In 2003-2004, I attended an unusual theological school in Alabama, USA, where I learned how to meditate – a practice that isn’t typically associated with Bible school, or church in general. It was a fascinating time, helping me address personal matters that had plagued me for years, and to understand my motivations and fears, without flinching from the truth. We studied more traditional topics, such as Greek and Hebrew, but learning to meditate was by far the most valuable lesson for me, and it changed my life.
Like many Christians who grew up attending church, I’d been warned about relaxation exercises from a young age due to their association with Eastern religious practices. I can understand that, and would personally avoid meditations that invoke other deities, because as a Christian I believe Jesus is the Name Above All Names, and he has my loyalty and worship. That said, my friends who follow other faiths value those practices highly, and I have no intention of writing-off or undermining that which means so much to them.
The meditation I learned in Alabama was closer to mindfulness than to a religious practice. The power of mindfulness, especially for those struggling with anxiety and depression, is something the secular world has rightly latched onto and incorporated into medicine, therapy and education. We live busy, driven lives, with endless demands on our time, and it is possible to push on for years without ever becoming still. Stillness is of great value, because in those moments we connect with the best of ourselves, and also rub up against fears and concerns that might otherwise remain buried. Understanding our struggles in that place of stillness allows us to calmly strategise and make new decisions. Once identified, those struggles can be consciously laid aside for the duration of the meditation, and we can drink deeply from the well of inner peace.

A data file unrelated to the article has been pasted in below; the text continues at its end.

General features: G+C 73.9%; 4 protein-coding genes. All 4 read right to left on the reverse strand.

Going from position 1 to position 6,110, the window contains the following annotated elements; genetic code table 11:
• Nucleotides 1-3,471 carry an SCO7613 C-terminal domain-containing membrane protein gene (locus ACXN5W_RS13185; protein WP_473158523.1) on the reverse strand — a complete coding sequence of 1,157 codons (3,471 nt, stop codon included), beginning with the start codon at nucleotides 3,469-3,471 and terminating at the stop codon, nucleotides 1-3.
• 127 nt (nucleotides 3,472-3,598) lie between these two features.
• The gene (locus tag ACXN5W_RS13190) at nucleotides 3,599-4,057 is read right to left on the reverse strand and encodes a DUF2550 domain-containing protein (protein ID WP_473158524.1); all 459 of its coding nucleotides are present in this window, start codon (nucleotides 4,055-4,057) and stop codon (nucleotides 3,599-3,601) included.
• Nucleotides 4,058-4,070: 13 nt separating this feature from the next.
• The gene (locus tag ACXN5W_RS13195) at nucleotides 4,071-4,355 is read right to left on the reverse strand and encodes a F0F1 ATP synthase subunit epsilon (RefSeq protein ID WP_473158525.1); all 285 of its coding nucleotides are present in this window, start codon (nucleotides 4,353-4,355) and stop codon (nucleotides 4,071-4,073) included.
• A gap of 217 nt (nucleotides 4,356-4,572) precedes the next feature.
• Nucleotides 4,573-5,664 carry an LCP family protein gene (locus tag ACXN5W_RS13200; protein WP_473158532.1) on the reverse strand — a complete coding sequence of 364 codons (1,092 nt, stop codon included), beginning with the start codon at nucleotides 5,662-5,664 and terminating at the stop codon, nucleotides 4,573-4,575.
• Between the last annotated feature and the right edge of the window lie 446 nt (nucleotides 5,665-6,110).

My belief is that stillness, and the practices that most effectively get us there, are a crucial element of wellbeing, and part of the toolkit God intended for humanity. By using these techniques, I’ve found it possible to change my state in moments, and it frustrates that many believers continue to miss out on one of the most powerful tools available to us. Meditation belongs to people of all faiths and none, and Christians should feel confident in harnessing its power as part of their devotion. We should not give into fear.
2 Timothy 1,7 (NIV): ‘For God has not given us a spirit of fear, but of power and of love and of a sound mind.’
The guys in Alabama taught me a few simple relaxation exercises – that’s all. No invocation, no chanting, just short, easy routines to master, which brought about a significant breakthrough in my wellbeing. Those exercises included several key elements: